The Long Way Home 11.11.22
By now the election results should be final in most contests. If you’re happy or not with the results, let’s agree that democracy as we’ve created it is a powerful governing system.
It’s been another campaign season where people are cruel to each other, sneezing out lies like they are the coronavirus.
People might be more interested in elections and governing if this weren’t true. Still, those in charge of the system make the most money when they turn people off to the process, getting them to vote against people and policies (or not at all) rather than voting for someone or something.
We all give in to nostalgia for simpler days, when people didn’t seem to despise each other over policy disagreements and elections. Those days didn’t exist.
I recently found a column I wrote in July of 1997, 25 years ago, about arguing and compromise. Spurring the column was a guest commentary by a local Real Estate Broker about the affordable housing shortage and how arguing among citizens needed to stop if the problem were to be solved. The Executive Director of Cook County EDA at the time said in a June 3, 1997, public meeting on economic issues, “The constant arguing in this town impedes economic growth.”
Cook County was dealing with multiple issues back then, and some will sound familiar. Affordable housing. Economic diversity and growth. How to finance improvements to the courthouse. Build a standalone cop shop. What to do with USFS land and garages donated to the Grand Marais (now the Northhouse campus.) Whether and where to allow motorized portages in the BWCAW.
Public meetings on these issues would slide into shouting and name-calling, what some call arguing. But arguing didn’t cause problems or even prevent solutions. In most cases, differing expectations, poor communication, and a lack of compromise (both sides giving a little to get a little) did.
From the founding of our nation, there has been arguing around issues and elections with the public nearly equally split. Other than brief spurts of popularity, usually, when the country was attacked, people were almost evenly split in support of a President and his party.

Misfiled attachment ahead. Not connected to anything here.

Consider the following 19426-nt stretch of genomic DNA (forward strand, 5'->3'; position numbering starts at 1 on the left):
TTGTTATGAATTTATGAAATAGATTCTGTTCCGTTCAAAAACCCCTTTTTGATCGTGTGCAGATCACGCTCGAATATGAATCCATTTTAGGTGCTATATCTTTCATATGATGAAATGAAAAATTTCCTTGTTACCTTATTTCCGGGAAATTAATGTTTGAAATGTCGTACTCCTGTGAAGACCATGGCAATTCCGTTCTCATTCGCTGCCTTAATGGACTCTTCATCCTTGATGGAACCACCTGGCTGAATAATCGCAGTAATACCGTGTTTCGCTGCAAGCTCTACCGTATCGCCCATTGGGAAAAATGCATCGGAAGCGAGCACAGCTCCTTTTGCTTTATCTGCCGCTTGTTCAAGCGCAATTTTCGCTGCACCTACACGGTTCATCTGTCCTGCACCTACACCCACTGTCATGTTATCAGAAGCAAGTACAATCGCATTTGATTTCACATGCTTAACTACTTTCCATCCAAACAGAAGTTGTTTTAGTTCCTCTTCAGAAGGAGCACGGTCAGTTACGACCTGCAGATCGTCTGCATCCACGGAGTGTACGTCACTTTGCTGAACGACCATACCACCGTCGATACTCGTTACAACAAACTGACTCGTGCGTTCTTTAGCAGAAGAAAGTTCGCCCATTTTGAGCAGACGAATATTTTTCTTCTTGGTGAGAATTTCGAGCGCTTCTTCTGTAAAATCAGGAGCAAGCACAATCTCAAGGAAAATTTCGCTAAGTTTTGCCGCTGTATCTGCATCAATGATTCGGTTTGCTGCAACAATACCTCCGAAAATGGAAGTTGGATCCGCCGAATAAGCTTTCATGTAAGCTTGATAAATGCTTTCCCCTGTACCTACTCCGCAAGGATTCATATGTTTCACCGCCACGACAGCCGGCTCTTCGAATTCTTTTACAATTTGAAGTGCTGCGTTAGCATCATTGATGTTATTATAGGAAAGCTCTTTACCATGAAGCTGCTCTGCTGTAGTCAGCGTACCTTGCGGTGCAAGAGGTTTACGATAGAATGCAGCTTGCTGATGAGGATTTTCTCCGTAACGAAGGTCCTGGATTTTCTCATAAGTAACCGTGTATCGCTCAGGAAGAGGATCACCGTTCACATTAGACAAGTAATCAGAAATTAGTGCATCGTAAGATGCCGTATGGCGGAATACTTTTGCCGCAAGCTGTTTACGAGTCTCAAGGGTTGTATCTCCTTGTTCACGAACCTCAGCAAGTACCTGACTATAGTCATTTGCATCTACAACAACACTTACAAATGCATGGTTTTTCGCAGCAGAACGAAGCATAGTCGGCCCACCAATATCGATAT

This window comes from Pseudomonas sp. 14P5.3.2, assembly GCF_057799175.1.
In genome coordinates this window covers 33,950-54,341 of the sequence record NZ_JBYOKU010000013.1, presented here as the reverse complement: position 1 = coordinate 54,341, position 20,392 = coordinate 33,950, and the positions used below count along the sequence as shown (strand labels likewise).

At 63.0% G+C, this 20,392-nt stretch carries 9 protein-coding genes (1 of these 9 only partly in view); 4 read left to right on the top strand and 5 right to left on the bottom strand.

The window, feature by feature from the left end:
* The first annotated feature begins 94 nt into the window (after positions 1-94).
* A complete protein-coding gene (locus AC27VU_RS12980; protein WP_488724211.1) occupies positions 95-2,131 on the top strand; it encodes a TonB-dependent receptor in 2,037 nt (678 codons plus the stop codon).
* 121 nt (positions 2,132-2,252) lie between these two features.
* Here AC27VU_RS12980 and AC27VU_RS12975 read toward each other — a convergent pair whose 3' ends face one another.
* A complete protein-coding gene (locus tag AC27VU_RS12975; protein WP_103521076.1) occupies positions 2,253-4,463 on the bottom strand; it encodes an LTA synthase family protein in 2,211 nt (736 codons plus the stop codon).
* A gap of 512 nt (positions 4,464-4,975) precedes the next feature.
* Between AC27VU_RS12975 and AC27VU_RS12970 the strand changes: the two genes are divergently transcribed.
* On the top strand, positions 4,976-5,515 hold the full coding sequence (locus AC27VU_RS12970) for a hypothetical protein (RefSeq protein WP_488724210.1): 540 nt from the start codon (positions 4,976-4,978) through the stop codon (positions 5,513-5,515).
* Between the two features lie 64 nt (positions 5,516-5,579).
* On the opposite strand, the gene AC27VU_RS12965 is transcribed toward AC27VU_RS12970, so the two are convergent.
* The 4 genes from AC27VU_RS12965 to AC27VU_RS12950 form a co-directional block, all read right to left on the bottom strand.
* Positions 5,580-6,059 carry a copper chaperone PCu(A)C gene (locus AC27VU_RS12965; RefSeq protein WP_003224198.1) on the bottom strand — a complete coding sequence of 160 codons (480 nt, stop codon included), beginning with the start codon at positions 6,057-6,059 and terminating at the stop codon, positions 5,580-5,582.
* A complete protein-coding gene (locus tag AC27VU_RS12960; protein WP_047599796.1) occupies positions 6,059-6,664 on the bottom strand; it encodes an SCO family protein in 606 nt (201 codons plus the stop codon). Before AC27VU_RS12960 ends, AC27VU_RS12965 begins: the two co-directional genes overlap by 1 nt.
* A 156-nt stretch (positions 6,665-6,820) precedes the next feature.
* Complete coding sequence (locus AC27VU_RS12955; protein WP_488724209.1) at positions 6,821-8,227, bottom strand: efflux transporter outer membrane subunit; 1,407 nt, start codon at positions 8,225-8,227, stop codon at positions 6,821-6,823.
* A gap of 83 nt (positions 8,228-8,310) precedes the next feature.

A sizable part of the population of the colonies did not want to leave the protection of English rule. The arguments and name-calling were pretty rough.
During the Civil War, tempers ran high. President Lincoln was routinely vilified, not only by the Confederate enemies but by people in the North, including some of his senior advisors. Cartoons circulated that portrayed him as a monkey and a raccoon. It was not sure that he’d win reelection to a second term. Now, he’s revered as one of the greats.
The 1930s were ugly. Prominent men like Joseph Kennedy and Charles Lindbergh argued in favor of appeasing the expansion of Nazism in Europe. Many US and European businesses traded with Hitler’s Germany and Mussolini’s Italy, before and during the war. Even after Pearl Harbor and Hitler declared war on the USA, people were not coming together.
When President Harry Truman left office in 1953 his public approval rating was in the low 30 percent range. He graciously left the White House to Dwight Eisenhower, gathered his belongings, and drove himself and his wife Bess back to Independence, MO in his own car. Today, he’s considered to be one of the top ten Presidents.
Real solutions to our problems and challenges call for leadership and taking chances. Ultimately they call for compromise, getting people to work together, and focused on the future without forgetting the past. Real solutions are not kumbaya moments. They will make some people angry.
We have a long tradition of ugliness in politics, often directed to those we disagree with or those who “aren’t like us.” That ugliness often brings our society to the brink. Somehow, it all works out. The problems may still be with us and the arguing goes on, but this democracy is a pretty good thing.
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